Visual Art Inspired Armani Martin's Film "Dues Ex Machina"

By Faron Manuel

Last week I had the chance to catch up with my friend, and filmmaker Armani Martin ̶ ̶ who agreed to an ambush interview while en route to the opening night of the Atlanta Film Festival. LOL Her film Dues Ex Machina, which gives a visually account of racism, in the form of various systematic heralds in the lives of two young black men, was screened during the opening night of the Atlanta Film Festival ̶ ̶ as part of WonderRoot's Local Film Series.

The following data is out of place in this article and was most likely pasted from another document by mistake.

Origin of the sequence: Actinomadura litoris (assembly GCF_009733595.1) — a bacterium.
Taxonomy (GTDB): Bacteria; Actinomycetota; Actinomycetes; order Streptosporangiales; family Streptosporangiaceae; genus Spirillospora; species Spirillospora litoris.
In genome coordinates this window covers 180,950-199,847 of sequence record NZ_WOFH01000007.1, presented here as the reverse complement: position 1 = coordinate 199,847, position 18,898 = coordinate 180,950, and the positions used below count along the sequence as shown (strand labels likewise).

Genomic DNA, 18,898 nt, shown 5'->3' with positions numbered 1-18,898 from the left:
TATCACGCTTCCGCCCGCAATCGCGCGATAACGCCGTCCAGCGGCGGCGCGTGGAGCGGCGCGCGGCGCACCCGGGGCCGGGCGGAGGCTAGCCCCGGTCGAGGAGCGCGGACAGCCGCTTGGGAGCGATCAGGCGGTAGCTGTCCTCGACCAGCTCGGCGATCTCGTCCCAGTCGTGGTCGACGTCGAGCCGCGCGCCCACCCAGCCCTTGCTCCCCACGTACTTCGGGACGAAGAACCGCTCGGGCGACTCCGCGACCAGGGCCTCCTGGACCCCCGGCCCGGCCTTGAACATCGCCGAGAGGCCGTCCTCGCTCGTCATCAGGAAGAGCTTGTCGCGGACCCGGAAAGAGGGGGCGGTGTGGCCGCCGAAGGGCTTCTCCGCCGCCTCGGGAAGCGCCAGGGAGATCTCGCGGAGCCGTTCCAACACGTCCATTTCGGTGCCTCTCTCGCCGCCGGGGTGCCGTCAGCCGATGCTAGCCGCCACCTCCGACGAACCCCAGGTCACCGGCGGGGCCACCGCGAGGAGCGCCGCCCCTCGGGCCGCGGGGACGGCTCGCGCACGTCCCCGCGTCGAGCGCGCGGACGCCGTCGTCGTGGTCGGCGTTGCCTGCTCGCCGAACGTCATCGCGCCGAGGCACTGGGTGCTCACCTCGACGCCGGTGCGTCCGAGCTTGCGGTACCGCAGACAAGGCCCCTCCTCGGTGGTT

As Art Historian on the project, I had the honor of consulting with Armani over the productions aesthetic. As the film's art direction has works like Ernie Barnes's My Miss America (1970) and Norman Rockwell's The Problem We All Live With (1964) at its underpinning. Winning both the Festival Award in the BronzeLens Film Festival, and the Gold Award in the LA Shorts Awards in 2016, visually, Dues Ex Machina uses a number of different symbols to navigates time, and time-honored issues of race in a layered and intentional fashion ̶ ̶ revealing many unsettling truths about the plight of black Americans throughout various moments in our nation's history. Listen below for more:


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